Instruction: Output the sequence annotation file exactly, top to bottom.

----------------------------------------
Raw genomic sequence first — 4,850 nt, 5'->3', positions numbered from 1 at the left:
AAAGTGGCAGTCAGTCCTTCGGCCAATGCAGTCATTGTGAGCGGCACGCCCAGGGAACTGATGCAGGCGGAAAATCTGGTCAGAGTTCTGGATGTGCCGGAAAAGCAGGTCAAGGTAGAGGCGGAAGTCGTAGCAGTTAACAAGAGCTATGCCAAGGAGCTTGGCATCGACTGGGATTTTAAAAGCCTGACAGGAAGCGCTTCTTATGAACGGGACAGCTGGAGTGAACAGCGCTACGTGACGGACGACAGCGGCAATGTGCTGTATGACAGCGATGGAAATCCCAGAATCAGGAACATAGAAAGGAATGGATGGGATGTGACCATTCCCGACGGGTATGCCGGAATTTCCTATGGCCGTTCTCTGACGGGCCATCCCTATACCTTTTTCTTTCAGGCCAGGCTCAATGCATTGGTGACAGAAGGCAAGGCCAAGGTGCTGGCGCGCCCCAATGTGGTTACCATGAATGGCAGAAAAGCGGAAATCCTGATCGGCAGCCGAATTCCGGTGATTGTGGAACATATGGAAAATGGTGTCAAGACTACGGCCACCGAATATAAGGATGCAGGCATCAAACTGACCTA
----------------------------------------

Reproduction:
Raw genomic sequence first — 4,850 nt, 5'->3', positions numbered from 1 at the left:
AAAGTGGCAGTCAGTCCTTCGGCCAATGCAGTCATTGTGAGCGGCACGCCCAGGGAACTGATGCAGGCGGAAAATCTGGTCAGAGTTCTGGATGTGCCGGAAAAGCAGGTCAAGGTAGAGGCGGAAGTCGTAGCAGTTAACAAGAGCTATGCCAAGGAGCTTGGCATCGACTGGGATTTTAAAAGCCTGACAGGAAGCGCTTCTTATGAACGGGACAGCTGGAGTGAACAGCGCTACGTGACGGACGACAGCGGCAATGTGCTGTATGACAGCGATGGAAATCCCAGAATCAGGAACATAGAAAGGAATGGATGGGATGTGACCATTCCCGACGGGTATGCCGGAATTTCCTATGGCCGTTCTCTGACGGGCCATCCCTATACCTTTTTCTTTCAGGCCAGGCTCAATGCATTGGTGACAGAAGGCAAGGCCAAGGTGCTGGCGCGCCCCAATGTGGTTACCATGAATGGCAGAAAAGCGGAAATCCTGATCGGCAGCCGAATTCCGGTGATTGTGGAACATATGGAAAATGGTGTCAAGACTACGGCCACCGAATATAAGGATGCAGGCATCAAACTGACCTA